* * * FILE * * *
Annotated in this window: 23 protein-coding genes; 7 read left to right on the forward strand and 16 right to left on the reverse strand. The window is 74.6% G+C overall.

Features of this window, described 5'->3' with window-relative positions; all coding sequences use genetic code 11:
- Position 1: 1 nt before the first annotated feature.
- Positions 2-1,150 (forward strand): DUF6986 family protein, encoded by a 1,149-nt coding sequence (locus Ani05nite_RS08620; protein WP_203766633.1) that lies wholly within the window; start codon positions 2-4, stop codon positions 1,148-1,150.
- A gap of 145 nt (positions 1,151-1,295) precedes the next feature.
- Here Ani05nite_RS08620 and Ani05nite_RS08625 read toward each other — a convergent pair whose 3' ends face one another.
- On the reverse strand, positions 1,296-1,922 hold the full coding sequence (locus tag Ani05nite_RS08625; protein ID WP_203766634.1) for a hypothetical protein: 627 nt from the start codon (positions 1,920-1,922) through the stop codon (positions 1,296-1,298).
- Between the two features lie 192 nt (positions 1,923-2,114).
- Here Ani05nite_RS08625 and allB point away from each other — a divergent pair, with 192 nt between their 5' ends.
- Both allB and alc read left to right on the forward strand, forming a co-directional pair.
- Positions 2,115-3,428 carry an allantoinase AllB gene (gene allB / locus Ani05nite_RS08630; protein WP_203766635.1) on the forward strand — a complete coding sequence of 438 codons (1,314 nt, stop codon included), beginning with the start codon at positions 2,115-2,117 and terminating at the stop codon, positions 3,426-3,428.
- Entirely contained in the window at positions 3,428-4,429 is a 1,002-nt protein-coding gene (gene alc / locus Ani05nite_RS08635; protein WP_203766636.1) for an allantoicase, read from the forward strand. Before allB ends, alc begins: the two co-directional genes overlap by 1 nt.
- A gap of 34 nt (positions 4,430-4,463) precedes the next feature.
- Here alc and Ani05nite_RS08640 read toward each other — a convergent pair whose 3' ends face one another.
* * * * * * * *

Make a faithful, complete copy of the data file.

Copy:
Annotated in this window: 23 protein-coding genes; 7 read left to right on the forward strand and 16 right to left on the reverse strand. The window is 74.6% G+C overall.

Features of this window, described 5'->3' with window-relative positions; all coding sequences use genetic code 11:
- Position 1: 1 nt before the first annotated feature.
- Positions 2-1,150 (forward strand): DUF6986 family protein, encoded by a 1,149-nt coding sequence (locus Ani05nite_RS08620; protein WP_203766633.1) that lies wholly within the window; start codon positions 2-4, stop codon positions 1,148-1,150.
- A gap of 145 nt (positions 1,151-1,295) precedes the next feature.
- Here Ani05nite_RS08620 and Ani05nite_RS08625 read toward each other — a convergent pair whose 3' ends face one another.
- On the reverse strand, positions 1,296-1,922 hold the full coding sequence (locus tag Ani05nite_RS08625; protein ID WP_203766634.1) for a hypothetical protein: 627 nt from the start codon (positions 1,920-1,922) through the stop codon (positions 1,296-1,298).
- Between the two features lie 192 nt (positions 1,923-2,114).
- Here Ani05nite_RS08625 and allB point away from each other — a divergent pair, with 192 nt between their 5' ends.
- Both allB and alc read left to right on the forward strand, forming a co-directional pair.
- Positions 2,115-3,428 carry an allantoinase AllB gene (gene allB / locus Ani05nite_RS08630; protein WP_203766635.1) on the forward strand — a complete coding sequence of 438 codons (1,314 nt, stop codon included), beginning with the start codon at positions 2,115-2,117 and terminating at the stop codon, positions 3,426-3,428.
- Entirely contained in the window at positions 3,428-4,429 is a 1,002-nt protein-coding gene (gene alc / locus Ani05nite_RS08635; protein WP_203766636.1) for an allantoicase, read from the forward strand. Before allB ends, alc begins: the two co-directional genes overlap by 1 nt.
- A gap of 34 nt (positions 4,430-4,463) precedes the next feature.
- Here alc and Ani05nite_RS08640 read toward each other — a convergent pair whose 3' ends face one another.